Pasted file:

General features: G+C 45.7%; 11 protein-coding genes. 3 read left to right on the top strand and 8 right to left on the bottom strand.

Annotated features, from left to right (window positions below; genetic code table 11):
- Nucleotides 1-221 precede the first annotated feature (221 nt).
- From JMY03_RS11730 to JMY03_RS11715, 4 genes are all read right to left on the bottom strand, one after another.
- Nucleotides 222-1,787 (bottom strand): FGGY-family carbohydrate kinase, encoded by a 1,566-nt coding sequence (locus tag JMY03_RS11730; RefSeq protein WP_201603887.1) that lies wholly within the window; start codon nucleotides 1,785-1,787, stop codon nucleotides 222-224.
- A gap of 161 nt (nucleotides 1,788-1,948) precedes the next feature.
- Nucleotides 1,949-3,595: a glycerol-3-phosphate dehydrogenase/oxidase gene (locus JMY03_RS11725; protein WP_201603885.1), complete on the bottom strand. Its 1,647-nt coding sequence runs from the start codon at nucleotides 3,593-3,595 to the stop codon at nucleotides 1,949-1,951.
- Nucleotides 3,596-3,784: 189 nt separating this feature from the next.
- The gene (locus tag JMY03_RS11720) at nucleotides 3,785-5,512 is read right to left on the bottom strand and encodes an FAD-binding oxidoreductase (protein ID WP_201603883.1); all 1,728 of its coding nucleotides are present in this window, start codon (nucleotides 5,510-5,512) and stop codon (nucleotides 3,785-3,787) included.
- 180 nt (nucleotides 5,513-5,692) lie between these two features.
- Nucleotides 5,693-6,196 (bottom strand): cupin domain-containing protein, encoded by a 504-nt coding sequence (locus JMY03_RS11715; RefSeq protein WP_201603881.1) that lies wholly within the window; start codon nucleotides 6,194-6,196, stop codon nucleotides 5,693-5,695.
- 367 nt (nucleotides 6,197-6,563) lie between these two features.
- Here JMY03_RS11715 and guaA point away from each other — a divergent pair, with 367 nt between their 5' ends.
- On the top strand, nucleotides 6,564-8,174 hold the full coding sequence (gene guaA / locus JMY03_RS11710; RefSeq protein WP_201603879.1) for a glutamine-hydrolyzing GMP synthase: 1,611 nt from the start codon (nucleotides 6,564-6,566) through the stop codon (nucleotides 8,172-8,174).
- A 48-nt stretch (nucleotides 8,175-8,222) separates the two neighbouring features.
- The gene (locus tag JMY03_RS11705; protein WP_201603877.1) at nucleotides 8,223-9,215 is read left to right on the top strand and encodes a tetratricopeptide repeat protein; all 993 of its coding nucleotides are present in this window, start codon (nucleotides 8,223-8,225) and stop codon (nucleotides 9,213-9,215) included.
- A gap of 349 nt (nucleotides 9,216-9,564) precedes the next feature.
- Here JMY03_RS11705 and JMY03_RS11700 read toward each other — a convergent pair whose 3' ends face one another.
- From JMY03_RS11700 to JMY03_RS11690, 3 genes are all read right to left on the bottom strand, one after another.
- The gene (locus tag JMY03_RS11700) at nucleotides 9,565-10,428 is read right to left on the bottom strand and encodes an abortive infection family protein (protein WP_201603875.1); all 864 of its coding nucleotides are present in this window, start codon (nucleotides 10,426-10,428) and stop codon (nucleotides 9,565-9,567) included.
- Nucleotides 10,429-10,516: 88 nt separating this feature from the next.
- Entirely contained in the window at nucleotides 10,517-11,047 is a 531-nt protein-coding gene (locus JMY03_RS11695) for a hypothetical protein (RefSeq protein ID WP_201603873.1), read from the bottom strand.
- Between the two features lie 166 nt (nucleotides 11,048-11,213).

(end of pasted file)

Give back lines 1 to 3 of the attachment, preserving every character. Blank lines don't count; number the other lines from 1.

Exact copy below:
General features: G+C 45.7%; 11 protein-coding genes. 3 read left to right on the top strand and 8 right to left on the bottom strand.

Annotated features, from left to right (window positions below; genetic code table 11):
- Nucleotides 1-221 precede the first annotated feature (221 nt).